Big Data and Hyperconnectivity Trends by World Economic Forum


The World Economic Forum is the organisation committed to improve the state of the world. Through its Annual Meeting programme, it engages leaders in  collaborative activities focused on shaping the global, regional and industry agendas. Since, today we face the exceptional challenges in human history, we are confronted with profound transformational opportunities as well what in turn requires to masker strategic agility and to build risk resilience.

World Economic Forum

WEF published the Global Agenda Outlook 2013 which combines expertise of 1,500 world leaders from the Global Agenda Councils. The report is organised according to six themes: globalization, economics, geopolitics, science and technology, international development and leadership values. The contributors are Noble laureates, heads of international organizations, academics and civil society leaders.

The main goal of the Global Agenda Outlook 2013 are the predictions for 2013 highlighting the main issues and promises for the year ahead.

Below is the chart that indicates the most urgent issues to address in 2013.

Global Issues 2013, World Economic Forum

Global Issues 2013, World Economic Forum

As you can see the top issues cover the economic and financial instability. In comparison to Eurozone Fragility (11%), Fiscal Instability(10%) and Unstable Global Economy (14%) Hyperconnectivity (2%) and Internet Governance (1%) might seem not so important. However, these issues are growing at an unprecedented pace, represent the areas of interest that were not addressed so extensively and are still quite new are.  Moreover, not every state/multinational corporation realise yet their strong power and importance due to its transparency and influence towards societies.

“Not giving sufficient attention to the possibilities and potential risks of new technology is another emerging risk. if new technology is the best hope for sustained global economic growth, it also needs to be pursued and exploited with care both for people and the planet.”…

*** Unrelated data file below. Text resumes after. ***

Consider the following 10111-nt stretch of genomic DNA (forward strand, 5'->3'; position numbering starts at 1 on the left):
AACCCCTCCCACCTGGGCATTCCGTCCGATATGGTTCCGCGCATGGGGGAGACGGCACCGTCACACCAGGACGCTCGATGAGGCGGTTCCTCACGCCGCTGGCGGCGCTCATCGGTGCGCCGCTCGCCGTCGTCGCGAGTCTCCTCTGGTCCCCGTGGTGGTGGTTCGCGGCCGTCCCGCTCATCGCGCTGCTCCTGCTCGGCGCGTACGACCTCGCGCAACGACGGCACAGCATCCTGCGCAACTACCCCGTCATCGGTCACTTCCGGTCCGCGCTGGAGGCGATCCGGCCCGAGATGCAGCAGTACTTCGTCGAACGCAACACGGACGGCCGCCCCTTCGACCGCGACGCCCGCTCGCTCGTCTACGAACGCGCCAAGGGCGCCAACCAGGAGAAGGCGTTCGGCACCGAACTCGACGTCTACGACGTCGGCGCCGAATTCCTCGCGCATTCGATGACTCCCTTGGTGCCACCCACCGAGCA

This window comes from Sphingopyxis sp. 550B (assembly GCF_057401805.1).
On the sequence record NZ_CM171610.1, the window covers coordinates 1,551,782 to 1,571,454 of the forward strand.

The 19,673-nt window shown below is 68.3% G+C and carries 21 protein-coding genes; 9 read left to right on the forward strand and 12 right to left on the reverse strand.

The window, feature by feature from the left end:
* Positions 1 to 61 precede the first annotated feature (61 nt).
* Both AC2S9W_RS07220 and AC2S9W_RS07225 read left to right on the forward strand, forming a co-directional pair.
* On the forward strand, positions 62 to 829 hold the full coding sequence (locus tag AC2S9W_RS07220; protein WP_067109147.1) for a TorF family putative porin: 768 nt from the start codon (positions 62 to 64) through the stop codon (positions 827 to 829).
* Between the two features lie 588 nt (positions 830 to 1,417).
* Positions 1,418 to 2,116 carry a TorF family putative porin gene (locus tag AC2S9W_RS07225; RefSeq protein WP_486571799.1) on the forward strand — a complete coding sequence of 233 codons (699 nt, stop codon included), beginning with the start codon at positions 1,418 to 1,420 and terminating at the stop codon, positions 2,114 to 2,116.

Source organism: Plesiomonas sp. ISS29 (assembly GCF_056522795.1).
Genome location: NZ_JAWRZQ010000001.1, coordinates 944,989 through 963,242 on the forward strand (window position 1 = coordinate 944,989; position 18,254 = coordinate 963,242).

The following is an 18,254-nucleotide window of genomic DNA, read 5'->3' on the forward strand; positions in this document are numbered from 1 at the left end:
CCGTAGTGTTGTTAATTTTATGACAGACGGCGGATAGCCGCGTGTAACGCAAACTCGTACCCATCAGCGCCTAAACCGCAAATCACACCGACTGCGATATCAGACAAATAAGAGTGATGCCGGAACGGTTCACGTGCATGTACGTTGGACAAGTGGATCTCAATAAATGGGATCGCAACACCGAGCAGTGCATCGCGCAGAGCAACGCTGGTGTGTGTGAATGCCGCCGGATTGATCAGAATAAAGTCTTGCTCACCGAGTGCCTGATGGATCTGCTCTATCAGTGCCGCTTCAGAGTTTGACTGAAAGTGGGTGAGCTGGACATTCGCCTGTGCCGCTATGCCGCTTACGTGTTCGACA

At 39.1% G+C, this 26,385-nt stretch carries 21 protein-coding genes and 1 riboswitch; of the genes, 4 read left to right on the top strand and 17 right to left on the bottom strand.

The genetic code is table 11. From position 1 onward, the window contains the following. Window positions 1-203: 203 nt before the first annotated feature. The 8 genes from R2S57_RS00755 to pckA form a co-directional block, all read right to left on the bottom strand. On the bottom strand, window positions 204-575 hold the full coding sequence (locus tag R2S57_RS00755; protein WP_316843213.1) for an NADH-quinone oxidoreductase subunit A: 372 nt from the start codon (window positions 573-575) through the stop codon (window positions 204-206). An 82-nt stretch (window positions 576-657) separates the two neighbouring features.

“Meanwhile, the benefits of an increasingly hyperconnected world for individuals and society are alternately doubted and championed, thereby underlining the complexity of an issue landscape that ranges from cybershocks to smart cities”.

The importance and inability to tackle the ‘world-wide-web” issue is reflected in comment by Ian Bremmer.

Ian Bremmer: “And we haven’t even talked about cyber. What’s the likelihood that a major cyberattack could really disrupt a small economy or medium-sized economy? I think we are all worried that that’s out there – and we don’t know how to assess it”.

The interesting aspect of the issue entails the following concerns that I mentioned earlier:

(1) we don’t realize fully the power of world-wide-web/social media influence

(2) we don’t realize fully the size of damage it can entail

(3) we don’t realize how interconnected are becoming every single industry/person to the ‘world-wide-web’ and social media today.

The rising importance of Big Data and interdependency between individuals and systems, as well as other issues and opportunities were discussed with Robert Madelin, Director-General for Communications Networks, Content and Technology, European Commission, Marc Davis, Partner Architect, Microsoft Online Services division and Rod Beckstrom, President, Rod Beckstrom Group, and CEO and President of ICANN (2009-2012).